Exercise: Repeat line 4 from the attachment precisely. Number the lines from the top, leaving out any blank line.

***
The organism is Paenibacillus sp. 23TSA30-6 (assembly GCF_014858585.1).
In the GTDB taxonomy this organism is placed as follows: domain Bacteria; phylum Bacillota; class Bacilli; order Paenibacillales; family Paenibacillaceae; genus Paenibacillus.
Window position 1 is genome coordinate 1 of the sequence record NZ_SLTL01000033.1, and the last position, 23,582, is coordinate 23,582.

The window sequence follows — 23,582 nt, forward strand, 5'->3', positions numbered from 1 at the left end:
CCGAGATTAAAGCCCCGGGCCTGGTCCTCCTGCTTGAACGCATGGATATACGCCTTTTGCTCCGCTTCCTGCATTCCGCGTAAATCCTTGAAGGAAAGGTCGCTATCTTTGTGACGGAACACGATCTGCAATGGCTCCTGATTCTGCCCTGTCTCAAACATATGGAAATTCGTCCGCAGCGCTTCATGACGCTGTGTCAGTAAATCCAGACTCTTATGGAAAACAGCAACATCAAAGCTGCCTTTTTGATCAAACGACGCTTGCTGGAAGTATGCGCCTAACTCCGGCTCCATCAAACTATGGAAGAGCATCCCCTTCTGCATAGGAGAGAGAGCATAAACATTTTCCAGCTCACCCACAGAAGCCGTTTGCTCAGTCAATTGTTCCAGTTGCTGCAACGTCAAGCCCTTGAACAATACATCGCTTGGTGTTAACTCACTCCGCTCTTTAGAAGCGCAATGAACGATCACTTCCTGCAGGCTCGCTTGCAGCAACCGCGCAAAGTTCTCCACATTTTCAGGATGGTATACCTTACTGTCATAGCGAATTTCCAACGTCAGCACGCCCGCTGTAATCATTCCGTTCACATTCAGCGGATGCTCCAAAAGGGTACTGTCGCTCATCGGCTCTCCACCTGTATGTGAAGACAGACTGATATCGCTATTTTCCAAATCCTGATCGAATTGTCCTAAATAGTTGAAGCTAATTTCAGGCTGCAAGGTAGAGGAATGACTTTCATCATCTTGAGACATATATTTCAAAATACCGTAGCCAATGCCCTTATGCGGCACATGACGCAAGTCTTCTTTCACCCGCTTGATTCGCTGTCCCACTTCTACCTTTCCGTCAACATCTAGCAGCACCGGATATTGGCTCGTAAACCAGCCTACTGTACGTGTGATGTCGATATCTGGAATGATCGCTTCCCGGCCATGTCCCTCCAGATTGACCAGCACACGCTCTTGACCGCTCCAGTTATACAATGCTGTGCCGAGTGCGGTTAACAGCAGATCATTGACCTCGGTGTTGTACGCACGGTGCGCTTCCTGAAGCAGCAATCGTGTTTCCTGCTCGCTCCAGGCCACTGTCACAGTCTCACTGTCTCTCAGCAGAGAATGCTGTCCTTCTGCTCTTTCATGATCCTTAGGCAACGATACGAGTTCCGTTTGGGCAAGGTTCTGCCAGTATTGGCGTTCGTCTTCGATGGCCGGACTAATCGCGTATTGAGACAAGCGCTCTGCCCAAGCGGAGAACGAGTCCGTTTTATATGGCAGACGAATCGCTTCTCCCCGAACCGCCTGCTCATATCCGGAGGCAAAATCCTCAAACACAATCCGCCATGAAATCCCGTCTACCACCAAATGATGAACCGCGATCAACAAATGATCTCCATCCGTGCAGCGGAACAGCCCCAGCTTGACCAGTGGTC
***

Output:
The window sequence follows — 23,582 nt, forward strand, 5'->3', positions numbered from 1 at the left end: